What Could Pain on the Top of Your Foot Be?

Medically Reviewed on 10/27/2022
Pain on the Top of Your Foot
Most foot pain can be managed with home remedies; however, if your pain is severe consult a doctor.

Pain at the top of the foot often results from physical activities such as jumping or running and may be aggravated by wearing ill-fitting or tight shoes.

Foot pain can be caused by the following:

  • Trauma
  • Overuse
  • A disease that leads to inflammation of the bones, ligaments, or tendons in the foot

Foot pain is often caused by arthritis or gout.

Why do you have pain on the top of your foot?

Foot pain is a type of extremity pain that can be either severe or dull. It can also be associated with pain in other parts of your body, particularly the calves or shin. Depending on the cause, you may experience tingling or numbness in your feet.

Foot pain can be caused by a variety of factors, such as:

  • Inflammation: Inflammatory conditions such as arthritis or tendonitis.
  • Nerve damage: Numbness or tingling in the feet may be a sign of pinched nerves or neurological problems that can affect any part of the body.
  • Injury: Injuries on the foot bones, muscles, tissues, or joints can lead to inflammation.
  • Illnesses: Some disorders disrupt the blood circulation to the extremities, causing pain symptoms in the extremities and/or causing discomfort and inflammation in other parts of the body.

Foot discomfort can stem from various factors, including injury. However, if you do not have a history of injury, alternative possibilities for your foot pain include:

  • Peripheral neuropathy: Damage to the nerves that carry sensation from your feet may cause discomfort, tingling, or numbness. 
  • Gout: A failure to properly metabolize uric acid can result in excruciating arthritis, especially in the feet.
  • Lupus: This can lead to skin inflammation, particularly in the hands and feet.
  • Tendinitis: Medical term for inflammation of a tendon, typically in the hands or feet, brought on by an infection, a disease, or a trauma.
  • Bunions: Lumps at the base of the big toe caused by wearing shoes with a tight toe box. They may also result from conditions such as arthritis or irregular bone alignment.
  • Hammer toes: Toes with a downward curvature that resembles a claw.
  • Corns and calluses: Areas of thickened skin caused by pressure or friction. Calluses are commonly seen on the balls or heels of the foot, whereas corns form on the tops of your toes.
  • Multiple sclerosis: Destroys the nerve sheath and may result in pain and numbness.

How can you treat foot pain at home?

Most foot or ankle pains can be managed without visiting a doctor.

Self-care tips

Acetaminophen or pain-relieving gel can be used to get relief from mild to moderate pain.

During the first two to three days, RICE therapy, which entails four pain relief techniques, aids in accelerating healing. These steps include:

  • Rest: Try not to put any weight on the affected foot. Avoid exercising; instead, try stretching or lightly moving it occasionally to prevent the area from becoming stiff.
  • Ice: Apply an ice pack or frozen vegetables covered with a soft cloth to the sore area every two to three hours for 20 minutes.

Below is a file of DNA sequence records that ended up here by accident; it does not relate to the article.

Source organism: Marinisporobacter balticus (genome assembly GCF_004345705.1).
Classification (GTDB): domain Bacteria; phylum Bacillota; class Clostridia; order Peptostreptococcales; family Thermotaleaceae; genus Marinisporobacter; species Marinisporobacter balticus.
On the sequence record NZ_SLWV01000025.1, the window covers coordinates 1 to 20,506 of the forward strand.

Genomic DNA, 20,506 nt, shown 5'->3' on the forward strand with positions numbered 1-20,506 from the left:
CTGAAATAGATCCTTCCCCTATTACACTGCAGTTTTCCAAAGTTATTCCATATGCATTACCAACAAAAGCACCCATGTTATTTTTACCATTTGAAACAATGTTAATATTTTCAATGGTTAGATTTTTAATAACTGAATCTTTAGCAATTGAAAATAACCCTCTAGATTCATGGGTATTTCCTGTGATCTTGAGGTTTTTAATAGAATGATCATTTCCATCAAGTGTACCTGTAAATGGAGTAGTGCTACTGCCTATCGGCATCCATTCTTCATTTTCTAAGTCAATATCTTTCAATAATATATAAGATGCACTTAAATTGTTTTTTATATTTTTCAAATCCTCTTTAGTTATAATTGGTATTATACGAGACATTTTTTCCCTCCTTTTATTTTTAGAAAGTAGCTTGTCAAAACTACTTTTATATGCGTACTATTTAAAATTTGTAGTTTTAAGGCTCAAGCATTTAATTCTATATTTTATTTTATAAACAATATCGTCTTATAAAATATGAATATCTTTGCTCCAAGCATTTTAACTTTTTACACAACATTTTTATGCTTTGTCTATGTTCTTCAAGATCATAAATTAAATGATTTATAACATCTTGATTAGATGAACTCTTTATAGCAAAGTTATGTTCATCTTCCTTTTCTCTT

• Compression: Wrap a bandage around the uncomfortable area to apply compression. It should be secure enough to hold it in place without being too tight to impede blood flow. Put a tiny piece of cotton wool between your injured toe and the next one, and then tape them together.
  • Elevate: To decrease swelling, elevate your foot.

In the first few days, it is recommended to steer clear of hot baths, heat packs, and alcohol, as they can interfere with recovery.


Common Causes of Foot Pain See Slideshow

When to contact a medical professional

Some foot pain could last longer than you anticipate. If you are unable to treat the pain on your own or if you have a condition that could affect your joints or soft tissues, it might be important to do more research.

Consult your doctor or a foot care specialist if any of the following situations apply:

  • Your discomfort is intensifying.
  • Even after two weeks of self-care, it is still producing issues.
  • You have wounds that aren't getting better.
  • Your foot is significantly swollen or has altered shape.
  • You feel hot and clammy or have a high temperature.
  • Your skin has changed its color, particularly if it has darkened to blue or black. 
  • If it is swollen, heated, or red, you may have an infection. 
  • The issue recurs or persists for more than a few weeks.
  • You have an inflammatory disease such as rheumatoid arthritis or scleroderma.
  • You have diabetes.
  • You use immune-suppressing treatments such as biologics, steroids, or other prescription medications.

How to avoid foot problems

Actions listed below can help prevent foot issues and foot pain: 

  • Put on a pair of cozy, well-cushioned, properly fitting shoes with decent arch support.
  • Put on footwear with a large toe box and lots of space around the ball of your foot.
  • Avoid wearing heels and shoes with small toe boxes. 
  • Frequently switch out your running shoes. 
  • To avoid overworking your feet, gradually increase the amount of exercise you do.
  • Exercise requires a warm-up and cooldown. Always start with stretching.
  • Learn some foot-strengthening exercises to keep your feet pain-free. 
  • Lose weight, if necessary.
Medically Reviewed on 10/27/2022
Image Source: iStock image